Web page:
How to Safely Get Rid of Moles in Lawn

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How to Safely Get Rid of Moles in Lawn

Signs of a mole infestation include mounds of soil in the lawn. Mole lawn damage is usually most obvious in early summer and spring as well as in the fall because this is when the moles are near the surface. They often dig at a deeper level in summer.

How to Safely Get Rid of Moles in Your Yard

Moles don’t eat the roots of turf grass or garden plants, but the raised trails and mounds of soil they create can be a nuisance. They reduce the aesthetic appeal of your garden. 

Reseeding the bald spots and pushing down the mounds of soil left behind by these garden pests is stressful and expensive. Here are some tips to help you get rid of moles in your lawn.

Mole Repellents

There are two kinds of mole repellents that you can use. A granular mole repellent is scattered over the soil surface with a drop spreader or by hand. It consists of castor oil as well as other ingredients.

Granular mole deterrents create an undesirable environment for moles by combining taste and scent cues. It doesn’t kill or poison moles, but rather forces them to leave the place.

Liquid mole repellents, on the other hand, are easier to spread than a granular repellent. You only need a hose-end sprayer to spread the product. Mixing your own liquid mole repellent using 100 percent castor oil might be less expensive for you.

If you don’t want to make your own liquid mole repellent, you can just buy one. You can find bottled mole repellents that come with a hose-end sprayer. All you have to do is to attach the product to your hose and spray the affected area.

Mole Baits

The neurotoxin that is frequently used in mole baits is bromethalin. It is toxic to wildlife and pets. Mole baits that contain this active ingredient are usually shaped like a grub or earthworm to trick moles into thinking it is a source of food.

Some mole baits are inserted down into mole hills or active mole tunnels Moles that consume the bait are killed within 2 days. Poisoning wild animals such as moles is prohibited in some states. Do your research before trying this method.

Ultrasonic Mole Spikes

This tool chases the mole out of the area using high-frequency sound waves. Most ultrasonic mole spikes are solar powered. You have to push the base of the spike down into the ground to hold it in place. Most wildlife experts, however, agree that ultrasonic mole spikes are not effective.

Mole Traps

You can use mole traps if repellents are expensive, ineffective, or too problematic. Voles can be trapped in mousetraps baited with peanut butter.

If you want to trap moles, you have to use a harpoon trap or a scissor trap. You need to push this trap into the ground along an active mole run. When a mole comes across the trap, it is triggered and the mole is killed immediately.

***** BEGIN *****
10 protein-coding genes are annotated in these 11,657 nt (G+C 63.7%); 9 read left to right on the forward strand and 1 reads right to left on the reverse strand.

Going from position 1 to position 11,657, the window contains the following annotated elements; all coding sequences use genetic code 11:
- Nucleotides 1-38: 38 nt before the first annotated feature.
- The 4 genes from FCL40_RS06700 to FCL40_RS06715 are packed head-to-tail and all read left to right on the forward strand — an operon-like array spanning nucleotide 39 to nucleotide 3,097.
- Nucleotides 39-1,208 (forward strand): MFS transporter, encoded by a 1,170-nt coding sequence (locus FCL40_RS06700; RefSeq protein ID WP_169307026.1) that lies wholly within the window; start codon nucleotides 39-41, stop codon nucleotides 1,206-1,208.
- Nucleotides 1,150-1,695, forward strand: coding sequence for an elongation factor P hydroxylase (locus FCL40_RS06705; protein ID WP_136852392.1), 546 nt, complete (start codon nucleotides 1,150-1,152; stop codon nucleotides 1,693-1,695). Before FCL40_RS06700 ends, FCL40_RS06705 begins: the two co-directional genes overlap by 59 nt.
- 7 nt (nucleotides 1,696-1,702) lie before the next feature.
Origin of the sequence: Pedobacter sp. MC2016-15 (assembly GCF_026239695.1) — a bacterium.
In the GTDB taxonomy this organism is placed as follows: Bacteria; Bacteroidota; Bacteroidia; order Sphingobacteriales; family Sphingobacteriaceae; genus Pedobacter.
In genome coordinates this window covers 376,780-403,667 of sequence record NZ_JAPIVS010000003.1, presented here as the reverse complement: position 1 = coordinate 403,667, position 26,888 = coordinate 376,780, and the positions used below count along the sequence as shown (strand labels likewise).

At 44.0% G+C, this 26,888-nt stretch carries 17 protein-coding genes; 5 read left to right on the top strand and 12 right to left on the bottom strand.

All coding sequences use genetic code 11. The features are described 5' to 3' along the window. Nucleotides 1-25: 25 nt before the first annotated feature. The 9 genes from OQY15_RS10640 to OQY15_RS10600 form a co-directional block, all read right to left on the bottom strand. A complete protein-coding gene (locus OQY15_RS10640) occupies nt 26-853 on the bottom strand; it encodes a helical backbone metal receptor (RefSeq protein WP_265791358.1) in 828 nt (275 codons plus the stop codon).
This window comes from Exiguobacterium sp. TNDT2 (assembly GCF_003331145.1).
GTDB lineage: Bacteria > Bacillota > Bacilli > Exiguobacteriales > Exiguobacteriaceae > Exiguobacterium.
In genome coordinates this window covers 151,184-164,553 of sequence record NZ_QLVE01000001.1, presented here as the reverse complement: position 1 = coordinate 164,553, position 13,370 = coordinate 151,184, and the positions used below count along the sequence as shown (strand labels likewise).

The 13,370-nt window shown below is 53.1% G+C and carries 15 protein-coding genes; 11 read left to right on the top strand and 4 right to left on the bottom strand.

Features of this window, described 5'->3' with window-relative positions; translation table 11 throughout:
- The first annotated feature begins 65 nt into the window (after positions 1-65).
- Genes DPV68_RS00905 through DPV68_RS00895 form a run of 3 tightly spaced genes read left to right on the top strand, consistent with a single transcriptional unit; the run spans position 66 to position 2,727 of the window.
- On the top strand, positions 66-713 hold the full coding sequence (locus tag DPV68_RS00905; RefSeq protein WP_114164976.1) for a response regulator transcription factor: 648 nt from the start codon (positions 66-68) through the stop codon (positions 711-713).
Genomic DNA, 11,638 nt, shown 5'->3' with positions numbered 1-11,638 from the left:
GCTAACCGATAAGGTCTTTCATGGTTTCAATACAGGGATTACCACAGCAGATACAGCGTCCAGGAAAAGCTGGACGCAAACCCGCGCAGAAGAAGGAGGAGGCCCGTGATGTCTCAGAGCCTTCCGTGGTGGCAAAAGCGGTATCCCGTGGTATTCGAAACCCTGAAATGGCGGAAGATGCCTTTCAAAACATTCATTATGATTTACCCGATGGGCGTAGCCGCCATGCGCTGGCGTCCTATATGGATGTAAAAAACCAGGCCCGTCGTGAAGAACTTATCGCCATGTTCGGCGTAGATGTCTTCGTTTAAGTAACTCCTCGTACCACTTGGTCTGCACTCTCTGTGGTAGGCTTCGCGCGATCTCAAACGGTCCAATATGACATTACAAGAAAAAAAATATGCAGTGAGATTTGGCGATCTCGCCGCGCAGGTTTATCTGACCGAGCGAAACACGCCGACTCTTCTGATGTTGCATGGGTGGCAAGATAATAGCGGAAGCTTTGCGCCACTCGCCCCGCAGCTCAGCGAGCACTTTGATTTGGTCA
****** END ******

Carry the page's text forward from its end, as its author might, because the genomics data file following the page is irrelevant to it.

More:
Consider your own moral compass to decide whether this kind of trap is something, you want to use. Some states such as Washington prohibit the use of these traps. In several other states, you have to obtain a trapping permit in order to trap moles legitimately.

What Moles Eat

Moles eat worms, subterranean insects, and grubs. They are insectivores. If you want to get rid of them, you need to understand their diet. Seven species of moles can be found in North America.

Learning how to get rid of these animals can start by eliminating any of their food sources in your property. Familiarizing a mole activity in your property will give you an advantage to prevent moles or kill moles.

These pests have black or dark brown fur. They are 6" to 8" long and have large front claws that are ideal for digging. Moles have a pink elongated nose.

Difference between Moles and Voles

Moles and voles are not the same. Common signs of voles include eaten roots, tubers and bulbs and well-worn travelling pathways on top of the turf. Moles leave raised ridges and mounds of soil in the lawn. Voles look like a mouse with a drawn-out snout.

They are active above the ground throughout the day. Voles usually live in a big colony with dozens of them. Moles, on the other hand, are solitary. Although a single mole can create a few mounds of soil, it is easier to control than a dozen of voles.

Why is there a Mole Problem on Your Lawn and Garden?

Moles are attracted to your lawn due to the number of insects in the soil. They also find it easy to dig through the ground. Most species of moles love wide, open areas to do this. Mole damage might be more extensive in huge and unobstructed lawns.

If moles are a pest problem, you should limit the time of your pets in the lawn. Moles can transmit rabies, but their biggest threat is parasites such as ticks and fleas.

Do You Need to Remove Grubs to Eliminate the Moles in Your Lawn?

Gardeners may try to remove grubs that are feeding on their turf in order to determine how to get rid of moles in their garden and yard. Moles consume grubs and they help manage oriental and Japanese beetle populations. However, removing grubs will not necessarily eliminate moles.

If you get rid of the grubs, the moles might be forced to dig more tunnels to search for food. Moles may also consume more soil-dwelling insects and earthworms. This might cause more harm than good. Grub management is not really an effective solution for mole control.

Are the Few Mounds of Soil in the Lawn Worth It?

Controlling moles in your lawn takes a lot of effort. However, it is possible if you are willing to spend the money and time to do so. Some gardeners choose to ignore the problem and do their best to remember that these critters help control various turf grass pests and aerate the lawn.

For them, moles are only an occasional nuisance. You have to decide whether moles are foes you need to get rid of or friends you should tolerate.

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